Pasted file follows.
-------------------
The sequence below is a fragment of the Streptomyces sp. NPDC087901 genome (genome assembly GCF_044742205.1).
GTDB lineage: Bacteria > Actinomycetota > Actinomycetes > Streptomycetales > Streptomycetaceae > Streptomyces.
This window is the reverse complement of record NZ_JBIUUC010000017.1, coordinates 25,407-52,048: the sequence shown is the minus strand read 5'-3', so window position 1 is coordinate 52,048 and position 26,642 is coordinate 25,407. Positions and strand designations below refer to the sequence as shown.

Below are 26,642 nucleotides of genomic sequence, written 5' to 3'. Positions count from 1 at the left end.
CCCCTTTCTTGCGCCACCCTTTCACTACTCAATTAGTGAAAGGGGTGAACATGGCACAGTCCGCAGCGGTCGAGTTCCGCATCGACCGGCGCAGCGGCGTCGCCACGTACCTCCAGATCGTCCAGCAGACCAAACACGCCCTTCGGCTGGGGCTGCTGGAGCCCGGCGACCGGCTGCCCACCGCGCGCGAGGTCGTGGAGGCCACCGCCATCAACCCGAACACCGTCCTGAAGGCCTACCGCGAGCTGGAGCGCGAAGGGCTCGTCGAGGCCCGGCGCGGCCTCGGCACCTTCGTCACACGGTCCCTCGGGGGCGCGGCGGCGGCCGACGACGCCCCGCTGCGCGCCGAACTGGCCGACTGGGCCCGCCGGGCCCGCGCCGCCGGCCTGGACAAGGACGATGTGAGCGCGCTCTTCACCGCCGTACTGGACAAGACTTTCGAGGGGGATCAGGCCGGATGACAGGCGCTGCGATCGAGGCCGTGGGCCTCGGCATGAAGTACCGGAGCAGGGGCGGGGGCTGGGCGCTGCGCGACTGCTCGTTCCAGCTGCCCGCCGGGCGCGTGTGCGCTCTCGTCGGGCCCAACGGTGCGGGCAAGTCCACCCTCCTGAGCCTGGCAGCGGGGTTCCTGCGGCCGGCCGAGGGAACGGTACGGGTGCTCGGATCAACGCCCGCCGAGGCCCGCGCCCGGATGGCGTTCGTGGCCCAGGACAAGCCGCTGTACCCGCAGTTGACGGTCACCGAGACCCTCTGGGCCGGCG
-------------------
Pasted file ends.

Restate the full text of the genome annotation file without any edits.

The sequence below is a fragment of the Streptomyces sp. NPDC087901 genome (genome assembly GCF_044742205.1).
GTDB lineage: Bacteria > Actinomycetota > Actinomycetes > Streptomycetales > Streptomycetaceae > Streptomyces.
This window is the reverse complement of record NZ_JBIUUC010000017.1, coordinates 25,407-52,048: the sequence shown is the minus strand read 5'-3', so window position 1 is coordinate 52,048 and position 26,642 is coordinate 25,407. Positions and strand designations below refer to the sequence as shown.

Below are 26,642 nucleotides of genomic sequence, written 5' to 3'. Positions count from 1 at the left end.
CCCCTTTCTTGCGCCACCCTTTCACTACTCAATTAGTGAAAGGGGTGAACATGGCACAGTCCGCAGCGGTCGAGTTCCGCATCGACCGGCGCAGCGGCGTCGCCACGTACCTCCAGATCGTCCAGCAGACCAAACACGCCCTTCGGCTGGGGCTGCTGGAGCCCGGCGACCGGCTGCCCACCGCGCGCGAGGTCGTGGAGGCCACCGCCATCAACCCGAACACCGTCCTGAAGGCCTACCGCGAGCTGGAGCGCGAAGGGCTCGTCGAGGCCCGGCGCGGCCTCGGCACCTTCGTCACACGGTCCCTCGGGGGCGCGGCGGCGGCCGACGACGCCCCGCTGCGCGCCGAACTGGCCGACTGGGCCCGCCGGGCCCGCGCCGCCGGCCTGGACAAGGACGATGTGAGCGCGCTCTTCACCGCCGTACTGGACAAGACTTTCGAGGGGGATCAGGCCGGATGACAGGCGCTGCGATCGAGGCCGTGGGCCTCGGCATGAAGTACCGGAGCAGGGGCGGGGGCTGGGCGCTGCGCGACTGCTCGTTCCAGCTGCCCGCCGGGCGCGTGTGCGCTCTCGTCGGGCCCAACGGTGCGGGCAAGTCCACCCTCCTGAGCCTGGCAGCGGGGTTCCTGCGGCCGGCCGAGGGAACGGTACGGGTGCTCGGATCAACGCCCGCCGAGGCCCGCGCCCGGATGGCGTTCGTGGCCCAGGACAAGCCGCTGTACCCGCAGTTGACGGTCACCGAGACCCTCTGGGCCGGCG